70 SKIN CARE Keratinocytes.13 This paper will review and

expand on this discovery and discuss possible implications of this protein’s stimulating effect on skin barrier and overall skin health.

Materials and methods The Methods employed in these studies were reported on in an earlier publication.13


active product employed in these studies is a product sold commercially by BotanicalsPlus14 known as BP—Triluronic Acid. The complex is comprised of three molecular weight fractions of HA that include a high molecular weight fraction (1.5-2.0 MDa), a medium molecular weight fraction (200-500 kDa) and a low molecular weight fraction (5-10 kDa). The ingredient is offered in solution, powder and anhydrous formats. The following were employed for the study:

■ 1% BP—Triluronic Acid Solution (active) ■ Normal (Adult) Human Epidermal Keratinocyte Cells (medium) ■ Dibutyryl Cyclic-Adenosine Monophosphate (DbcAMP) (control) DbcAMP is a cell permeable form of cAMP. It

was used in these studies as a positive control because it is known to increase hyaluronic acid synthesis in fibroblasts and keratinocytes.15

Results and Discussion The skin cells examined in the reported studies were Normal Human Epidermal Keratinocytes (NHEKs), the same cells that create the skin’s epidermis. The results of the treatment of the NHEKs with concentrations of BP—Triluronic® Acid are shown in Figure 2. As is well-known, the skin’s epidermis is not a static structure, but is a constantly evolving protective covering in which keratinocytes slowly migrate from

200 180 160 140 120 100 80 60 40 20 0

* *


DbcAMP Treatment

Figure 2: Results of ECM-III assay comparing protein expression in pg/µg of protein expressed showing Untreated keratinocytes, cells treated with DbcAMP (positive control) and cells treated with 1.0% BP— Triluronic® Acid. Asterisks indicate statistical p<0.05 significance against Untreated control cells.

the lower levels of the epidermis upwards to the surface of the skin. This process is called differentiation, as the living keratinocyte cells slowly die and change into hardened keratin-based structures called corneocytes. The keratinocytes within the epidermis are held together by proteins called Tight Junction Proteins that are stimulated by expression of Hyaluronic Acid in the skin.16

During the

process of changing, the keratinocytes also express lipids in a profoundly important way—such that the dead corneocytes reside in a mortice of lipids, called the lipid bilayer, that create the stratum corneum.17

Recent elegant cryo-electron microscopic studies

of this process have demonstrated that what seems like a simple process is anything but and the corneocyte/lipid barrier that is formed is a very complex and constantly differentiating structure.18

BP-Triluronic® Acid Solution 1%

The entire structure

of the dynamic skin barrier has been generally referred to as a “brick and mortar” structure. When the stratum corneum is disrupted, the impact can, depending on the degree of disruption, be very serious. For example, in wounds like skin burns, the stratum corneum disruption can be so serious that the body loses water very rapidly and if the water is not replenished fast enough, it can result in death. The body’s skin keeps the human body from dehydrating in an earthly environment that would normally desiccate the body in days. Interestingly, the process of cellular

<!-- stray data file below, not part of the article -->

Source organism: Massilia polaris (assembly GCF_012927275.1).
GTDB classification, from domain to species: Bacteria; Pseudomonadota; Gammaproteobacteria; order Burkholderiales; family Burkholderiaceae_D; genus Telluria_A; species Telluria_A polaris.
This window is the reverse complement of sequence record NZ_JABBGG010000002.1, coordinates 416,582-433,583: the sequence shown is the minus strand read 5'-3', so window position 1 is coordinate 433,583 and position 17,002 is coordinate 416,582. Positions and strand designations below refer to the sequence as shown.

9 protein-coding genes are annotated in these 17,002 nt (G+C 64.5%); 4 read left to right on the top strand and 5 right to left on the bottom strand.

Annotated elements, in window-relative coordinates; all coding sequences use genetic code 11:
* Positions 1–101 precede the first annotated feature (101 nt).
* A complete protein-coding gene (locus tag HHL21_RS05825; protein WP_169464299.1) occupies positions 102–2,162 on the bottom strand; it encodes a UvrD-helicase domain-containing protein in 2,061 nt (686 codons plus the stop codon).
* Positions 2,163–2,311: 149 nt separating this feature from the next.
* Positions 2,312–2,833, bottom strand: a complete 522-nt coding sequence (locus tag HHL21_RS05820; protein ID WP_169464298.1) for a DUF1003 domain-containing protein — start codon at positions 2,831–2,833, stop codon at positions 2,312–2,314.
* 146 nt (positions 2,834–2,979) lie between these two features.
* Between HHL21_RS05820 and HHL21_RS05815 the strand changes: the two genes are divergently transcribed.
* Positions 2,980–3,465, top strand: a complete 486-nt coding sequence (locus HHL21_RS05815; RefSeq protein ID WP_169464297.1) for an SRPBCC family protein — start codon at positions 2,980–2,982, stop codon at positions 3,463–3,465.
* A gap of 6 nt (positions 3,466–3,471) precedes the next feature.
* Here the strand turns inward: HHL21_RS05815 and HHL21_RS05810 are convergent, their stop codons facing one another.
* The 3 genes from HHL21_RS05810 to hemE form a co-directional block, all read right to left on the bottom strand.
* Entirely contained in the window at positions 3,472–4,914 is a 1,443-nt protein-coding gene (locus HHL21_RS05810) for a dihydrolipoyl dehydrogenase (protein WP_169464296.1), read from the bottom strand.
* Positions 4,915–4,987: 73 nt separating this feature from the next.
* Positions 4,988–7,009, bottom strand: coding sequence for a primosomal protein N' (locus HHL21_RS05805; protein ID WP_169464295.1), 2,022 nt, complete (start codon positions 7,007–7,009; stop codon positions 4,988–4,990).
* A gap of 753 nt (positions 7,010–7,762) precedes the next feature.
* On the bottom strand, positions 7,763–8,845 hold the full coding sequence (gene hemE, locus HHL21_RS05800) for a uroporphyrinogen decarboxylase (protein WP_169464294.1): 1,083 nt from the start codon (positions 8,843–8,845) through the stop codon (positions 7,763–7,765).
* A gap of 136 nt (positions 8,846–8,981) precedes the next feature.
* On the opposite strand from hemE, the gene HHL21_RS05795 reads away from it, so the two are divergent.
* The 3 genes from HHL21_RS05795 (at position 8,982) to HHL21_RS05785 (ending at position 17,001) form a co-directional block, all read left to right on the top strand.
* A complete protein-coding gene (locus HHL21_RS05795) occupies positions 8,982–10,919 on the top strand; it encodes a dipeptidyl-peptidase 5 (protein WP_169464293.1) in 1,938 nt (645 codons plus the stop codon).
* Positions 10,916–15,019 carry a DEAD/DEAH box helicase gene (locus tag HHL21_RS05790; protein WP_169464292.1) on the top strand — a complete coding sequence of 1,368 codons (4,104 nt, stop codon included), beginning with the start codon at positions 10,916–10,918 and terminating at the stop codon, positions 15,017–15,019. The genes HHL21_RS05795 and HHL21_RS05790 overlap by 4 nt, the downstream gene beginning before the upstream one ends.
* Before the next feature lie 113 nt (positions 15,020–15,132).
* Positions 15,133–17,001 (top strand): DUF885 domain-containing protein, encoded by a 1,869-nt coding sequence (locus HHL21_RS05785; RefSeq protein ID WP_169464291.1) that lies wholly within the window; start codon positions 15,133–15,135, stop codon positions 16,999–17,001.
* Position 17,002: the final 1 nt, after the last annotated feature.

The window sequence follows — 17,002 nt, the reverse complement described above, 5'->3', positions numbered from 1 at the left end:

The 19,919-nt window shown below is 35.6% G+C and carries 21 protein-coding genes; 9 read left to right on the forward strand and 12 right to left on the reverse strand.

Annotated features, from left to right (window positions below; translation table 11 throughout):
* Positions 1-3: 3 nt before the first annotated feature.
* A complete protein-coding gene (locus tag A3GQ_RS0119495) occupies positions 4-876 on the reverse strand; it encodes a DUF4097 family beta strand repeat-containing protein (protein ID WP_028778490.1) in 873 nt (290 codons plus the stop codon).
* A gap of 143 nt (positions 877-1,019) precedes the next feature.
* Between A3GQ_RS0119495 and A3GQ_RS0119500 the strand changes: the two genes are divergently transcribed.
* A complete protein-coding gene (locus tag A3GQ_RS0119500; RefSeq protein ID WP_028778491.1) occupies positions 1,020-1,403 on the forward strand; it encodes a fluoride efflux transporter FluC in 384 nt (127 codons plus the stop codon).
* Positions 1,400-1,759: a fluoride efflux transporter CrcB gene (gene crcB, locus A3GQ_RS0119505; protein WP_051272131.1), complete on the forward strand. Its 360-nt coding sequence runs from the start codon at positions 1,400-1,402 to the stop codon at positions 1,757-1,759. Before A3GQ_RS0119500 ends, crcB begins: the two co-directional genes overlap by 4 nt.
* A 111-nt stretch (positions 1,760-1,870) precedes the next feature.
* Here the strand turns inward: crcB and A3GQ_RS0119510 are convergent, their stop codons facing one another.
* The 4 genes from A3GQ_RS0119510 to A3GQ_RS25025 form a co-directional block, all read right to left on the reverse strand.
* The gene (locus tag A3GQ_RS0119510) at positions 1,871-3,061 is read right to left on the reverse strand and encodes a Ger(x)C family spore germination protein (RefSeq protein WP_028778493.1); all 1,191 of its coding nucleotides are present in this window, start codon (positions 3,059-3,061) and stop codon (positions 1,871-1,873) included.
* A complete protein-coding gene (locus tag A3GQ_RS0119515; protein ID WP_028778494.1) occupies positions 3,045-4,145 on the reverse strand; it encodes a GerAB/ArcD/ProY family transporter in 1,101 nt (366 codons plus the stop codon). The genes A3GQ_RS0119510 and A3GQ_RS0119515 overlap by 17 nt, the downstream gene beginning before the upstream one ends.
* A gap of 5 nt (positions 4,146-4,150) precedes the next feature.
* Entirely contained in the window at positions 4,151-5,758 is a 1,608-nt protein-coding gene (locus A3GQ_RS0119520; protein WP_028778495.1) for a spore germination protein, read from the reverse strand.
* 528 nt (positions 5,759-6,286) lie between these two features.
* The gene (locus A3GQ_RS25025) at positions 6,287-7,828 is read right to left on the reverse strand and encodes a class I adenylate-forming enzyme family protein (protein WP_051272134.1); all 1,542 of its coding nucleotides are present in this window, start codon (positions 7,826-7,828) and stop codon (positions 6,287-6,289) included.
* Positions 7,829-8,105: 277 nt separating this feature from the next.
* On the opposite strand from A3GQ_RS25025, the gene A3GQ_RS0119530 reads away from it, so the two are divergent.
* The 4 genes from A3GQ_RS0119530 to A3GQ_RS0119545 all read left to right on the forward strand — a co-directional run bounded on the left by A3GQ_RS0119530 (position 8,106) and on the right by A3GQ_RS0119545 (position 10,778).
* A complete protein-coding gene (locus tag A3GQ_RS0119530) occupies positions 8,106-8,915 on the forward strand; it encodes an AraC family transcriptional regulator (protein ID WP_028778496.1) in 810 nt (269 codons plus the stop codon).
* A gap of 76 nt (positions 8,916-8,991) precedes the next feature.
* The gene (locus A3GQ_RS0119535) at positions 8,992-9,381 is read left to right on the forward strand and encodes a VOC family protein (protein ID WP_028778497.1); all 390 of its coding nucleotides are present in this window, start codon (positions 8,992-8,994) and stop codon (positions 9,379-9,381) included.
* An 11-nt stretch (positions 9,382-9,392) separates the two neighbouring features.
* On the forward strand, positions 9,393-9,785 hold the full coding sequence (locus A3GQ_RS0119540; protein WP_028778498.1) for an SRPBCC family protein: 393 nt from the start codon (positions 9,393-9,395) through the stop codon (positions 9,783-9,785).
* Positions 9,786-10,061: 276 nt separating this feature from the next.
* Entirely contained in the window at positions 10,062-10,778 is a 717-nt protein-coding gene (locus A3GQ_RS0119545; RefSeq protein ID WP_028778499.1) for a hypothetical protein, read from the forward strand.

differentiation and lipid bilayer formation is controlled, much as a conductor controls the sounds of an medley, by the complex formed between the skin’s Hyaluronic Acid and the Hyaluronate Receptor proteins. When HA binds to these proteins, the interaction signals a commencement of a sophisticated molecular orchestra of skin barrier development.

If there is a disruption in this

finely tuned orchestral arrangement, much as an instrument playing out of tune can throw off an entire song, improper signalling of the glycoprotein conjugate can throw off normal skin barrier formation and skin health. While it was known in the literature that

various molecular weight fragments of HA interact with various transmembrane proteins, what was unknown prior to the work reported here was that Hyaluronic Acid itself can stimulate the formation of additional ECM-III proteins in NHEKs.19

Simply put, HA has the

Figure 3: Schematic representation of BP-Triluronic Acid polysaccharide complex showing how the High MW fraction (1.5-2.0 MDa) and medium MW fraction (200-500 kDa) would tend to reside at the surface of the skin (left image) while the Low MW fraction (5-10 kDa) would penetrate below the Stratum Corneum and be able to contact the viable Epidermis containing the Keratinocyte cells examined in the studies reported (right image).


ability to prompt more Hyaluronate Receptor proteins to be produced in the epidermal cells—which plays a big role in supporting the skin barrier, among other skin benefits.

Conclusion It has been found that a concentration of 1.0%

pg/ug Protein

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